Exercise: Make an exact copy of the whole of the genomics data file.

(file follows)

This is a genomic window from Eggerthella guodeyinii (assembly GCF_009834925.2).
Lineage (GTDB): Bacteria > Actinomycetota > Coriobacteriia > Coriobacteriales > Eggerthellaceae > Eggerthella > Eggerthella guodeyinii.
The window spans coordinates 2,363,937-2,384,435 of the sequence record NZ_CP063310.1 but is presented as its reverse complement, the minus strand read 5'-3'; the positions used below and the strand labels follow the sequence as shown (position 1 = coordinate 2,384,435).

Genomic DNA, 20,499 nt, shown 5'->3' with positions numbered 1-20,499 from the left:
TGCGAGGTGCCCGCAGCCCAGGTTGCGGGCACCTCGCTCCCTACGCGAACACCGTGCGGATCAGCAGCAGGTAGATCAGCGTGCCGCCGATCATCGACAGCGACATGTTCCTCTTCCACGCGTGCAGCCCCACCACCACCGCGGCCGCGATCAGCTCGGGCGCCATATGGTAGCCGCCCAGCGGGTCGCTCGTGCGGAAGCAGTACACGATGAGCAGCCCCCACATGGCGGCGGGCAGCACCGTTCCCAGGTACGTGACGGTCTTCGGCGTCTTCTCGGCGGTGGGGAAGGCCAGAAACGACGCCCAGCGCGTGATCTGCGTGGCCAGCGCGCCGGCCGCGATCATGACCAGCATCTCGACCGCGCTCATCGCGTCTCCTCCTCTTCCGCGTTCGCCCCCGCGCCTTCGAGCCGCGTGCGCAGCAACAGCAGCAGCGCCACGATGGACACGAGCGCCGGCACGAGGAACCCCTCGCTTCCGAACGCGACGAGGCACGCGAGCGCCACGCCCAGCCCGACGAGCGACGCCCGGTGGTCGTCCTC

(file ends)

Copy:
This is a genomic window from Eggerthella guodeyinii (assembly GCF_009834925.2).
Lineage (GTDB): Bacteria > Actinomycetota > Coriobacteriia > Coriobacteriales > Eggerthellaceae > Eggerthella > Eggerthella guodeyinii.
The window spans coordinates 2,363,937-2,384,435 of the sequence record NZ_CP063310.1 but is presented as its reverse complement, the minus strand read 5'-3'; the positions used below and the strand labels follow the sequence as shown (position 1 = coordinate 2,384,435).

Genomic DNA, 20,499 nt, shown 5'->3' with positions numbered 1-20,499 from the left:
TGCGAGGTGCCCGCAGCCCAGGTTGCGGGCACCTCGCTCCCTACGCGAACACCGTGCGGATCAGCAGCAGGTAGATCAGCGTGCCGCCGATCATCGACAGCGACATGTTCCTCTTCCACGCGTGCAGCCCCACCACCACCGCGGCCGCGATCAGCTCGGGCGCCATATGGTAGCCGCCCAGCGGGTCGCTCGTGCGGAAGCAGTACACGATGAGCAGCCCCCACATGGCGGCGGGCAGCACCGTTCCCAGGTACGTGACGGTCTTCGGCGTCTTCTCGGCGGTGGGGAAGGCCAGAAACGACGCCCAGCGCGTGATCTGCGTGGCCAGCGCGCCGGCCGCGATCATGACCAGCATCTCGACCGCGCTCATCGCGTCTCCTCCTCTTCCGCGTTCGCCCCCGCGCCTTCGAGCCGCGTGCGCAGCAACAGCAGCAGCGCCACGATGGACACGAGCGCCGGCACGAGGAACCCCTCGCTTCCGAACGCGACGAGGCACGCGAGCGCCACGCCCAGCCCGACGAGCGACGCCCGGTGGTCGTCCTC